Nearly 3% of US adult population immunosuppressed
CDC researchers estimated that the prevalence of immunosuppression among adults in the United States was 2.7% in 2013. The research, published in JAMA, has implications for food and water safety, tuberculosis control, vaccine programs, infection control strategies, outbreak preparedness, travel medicine and other aspects of public health, according to the researchers.
“The number of immunosuppressed adults in the United States is unknown, but thought to be increasing because of both greater life expectancy among immunosuppressed adults due to improvements in medical management, as well as new indications for immunosuppressive treatments,” Rafael Harpaz, MD, MPH, of CDC’s division of viral diseases, and colleagues wrote. “Tracking immunosuppression over time is particularly important given the hundreds of clinical trials now under way to assess the use of immunosuppressive treatments for prevention or mitigation of common chronic diseases in highly prevalent risk groups.”
Harpaz and colleagues performed a cross-sectional analysis of 34,426 adults who participated in the 2013 National Health Interview Survey. They asked participants whether they had ever been told by a physician or health care professional that they had a weakened immune system. In the analysis, only those who reported using immunosuppressive treatments or having immunosuppressive medical conditions such as hematopoietic cancers or HIV were considered immunosuppressed.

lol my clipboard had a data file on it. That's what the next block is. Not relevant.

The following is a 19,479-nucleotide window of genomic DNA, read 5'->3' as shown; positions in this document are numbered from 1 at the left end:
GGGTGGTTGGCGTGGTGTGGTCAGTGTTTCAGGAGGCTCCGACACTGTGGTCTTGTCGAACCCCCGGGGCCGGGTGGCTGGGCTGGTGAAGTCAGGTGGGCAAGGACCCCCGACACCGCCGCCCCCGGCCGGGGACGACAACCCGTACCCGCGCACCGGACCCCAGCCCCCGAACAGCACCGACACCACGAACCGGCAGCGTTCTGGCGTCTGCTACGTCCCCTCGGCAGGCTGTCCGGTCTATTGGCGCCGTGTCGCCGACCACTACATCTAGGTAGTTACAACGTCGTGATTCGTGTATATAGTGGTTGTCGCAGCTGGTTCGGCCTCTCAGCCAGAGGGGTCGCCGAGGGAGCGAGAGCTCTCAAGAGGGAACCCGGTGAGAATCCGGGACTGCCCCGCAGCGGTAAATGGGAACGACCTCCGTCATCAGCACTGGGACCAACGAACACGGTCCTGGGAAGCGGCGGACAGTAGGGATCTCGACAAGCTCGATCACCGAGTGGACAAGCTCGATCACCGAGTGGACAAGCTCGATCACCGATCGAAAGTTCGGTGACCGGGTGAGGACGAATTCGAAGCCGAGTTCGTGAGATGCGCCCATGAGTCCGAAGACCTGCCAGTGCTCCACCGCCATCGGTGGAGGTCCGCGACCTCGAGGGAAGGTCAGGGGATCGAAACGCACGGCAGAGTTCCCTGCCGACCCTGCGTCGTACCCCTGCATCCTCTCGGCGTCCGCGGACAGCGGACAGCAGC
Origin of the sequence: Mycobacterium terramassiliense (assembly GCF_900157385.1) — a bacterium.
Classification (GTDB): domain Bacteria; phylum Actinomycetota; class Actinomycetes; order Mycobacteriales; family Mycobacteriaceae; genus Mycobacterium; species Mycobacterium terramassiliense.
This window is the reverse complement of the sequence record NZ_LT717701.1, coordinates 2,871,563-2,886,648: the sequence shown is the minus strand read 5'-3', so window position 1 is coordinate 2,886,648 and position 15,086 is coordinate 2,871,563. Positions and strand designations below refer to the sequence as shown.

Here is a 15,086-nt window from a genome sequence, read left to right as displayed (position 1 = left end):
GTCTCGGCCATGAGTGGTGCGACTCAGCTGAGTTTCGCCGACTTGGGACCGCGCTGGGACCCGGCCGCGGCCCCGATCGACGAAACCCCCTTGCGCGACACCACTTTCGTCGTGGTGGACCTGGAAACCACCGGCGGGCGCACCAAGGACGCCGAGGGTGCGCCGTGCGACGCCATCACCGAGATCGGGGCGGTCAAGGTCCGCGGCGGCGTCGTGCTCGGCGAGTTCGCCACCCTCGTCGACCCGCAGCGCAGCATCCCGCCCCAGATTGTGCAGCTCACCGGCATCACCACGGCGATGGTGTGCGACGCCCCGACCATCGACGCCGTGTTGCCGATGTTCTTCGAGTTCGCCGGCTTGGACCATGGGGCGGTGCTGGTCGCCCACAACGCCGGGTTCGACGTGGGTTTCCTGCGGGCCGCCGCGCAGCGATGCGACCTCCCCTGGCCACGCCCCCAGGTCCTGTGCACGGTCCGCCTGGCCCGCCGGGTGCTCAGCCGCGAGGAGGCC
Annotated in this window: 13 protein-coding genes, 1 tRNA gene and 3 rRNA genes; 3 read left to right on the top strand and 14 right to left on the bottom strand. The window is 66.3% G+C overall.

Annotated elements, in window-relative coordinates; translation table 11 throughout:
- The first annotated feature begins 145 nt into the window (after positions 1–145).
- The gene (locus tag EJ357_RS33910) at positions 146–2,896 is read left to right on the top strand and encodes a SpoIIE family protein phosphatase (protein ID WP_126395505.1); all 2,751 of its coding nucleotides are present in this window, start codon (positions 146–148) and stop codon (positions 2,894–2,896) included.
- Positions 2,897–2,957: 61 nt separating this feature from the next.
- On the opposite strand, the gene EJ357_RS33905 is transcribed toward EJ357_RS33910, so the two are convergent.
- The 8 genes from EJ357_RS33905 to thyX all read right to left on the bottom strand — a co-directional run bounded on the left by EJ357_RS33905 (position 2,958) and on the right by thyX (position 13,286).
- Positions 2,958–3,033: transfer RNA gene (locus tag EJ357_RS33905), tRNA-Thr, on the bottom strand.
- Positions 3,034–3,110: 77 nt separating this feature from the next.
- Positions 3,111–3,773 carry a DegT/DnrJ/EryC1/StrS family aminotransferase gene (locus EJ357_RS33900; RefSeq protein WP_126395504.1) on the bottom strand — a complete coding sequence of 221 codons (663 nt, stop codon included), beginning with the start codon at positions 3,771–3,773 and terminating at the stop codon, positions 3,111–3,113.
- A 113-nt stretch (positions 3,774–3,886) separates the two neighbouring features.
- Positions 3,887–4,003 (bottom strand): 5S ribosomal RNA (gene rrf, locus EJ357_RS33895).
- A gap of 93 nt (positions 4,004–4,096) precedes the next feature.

According to the data, 4.2% of participants (n = 1,442) had been told by a health care professional at some point in their lives that their immune system was weakened. Among them, 2.8% (n = 951) said they were currently immunocompromised and reported additional evidence of immunosuppression, yielding an estimated prevalence of 2.7% (95% CI, 2.4-2.9). In a sensitivity analysis, the prevalence of immunosuppression ranged from 1.8% (95% CI, 1.6-2) to 3.1% (95% CI, 2.9-3.3). It was highest among women, white participants and those aged 50 to 59 years.
“Age-specific immunosuppression increased with age, in parallel with the epidemiology of prevalent conditions that require immunosuppressive treatments, but it is unclear why it peaked at ages 50 to 59 years,” the researchers wrote.
They concluded that more data are needed to confirm their estimates and to determine the prevalence of immunosuppression in children and institutionalized adults and whether the proportion of immunosuppressed adults in 2013 reflect current prevalence rates. – by Stephanie Viguers
Disclosure: The researchers report no relevant financial disclosures.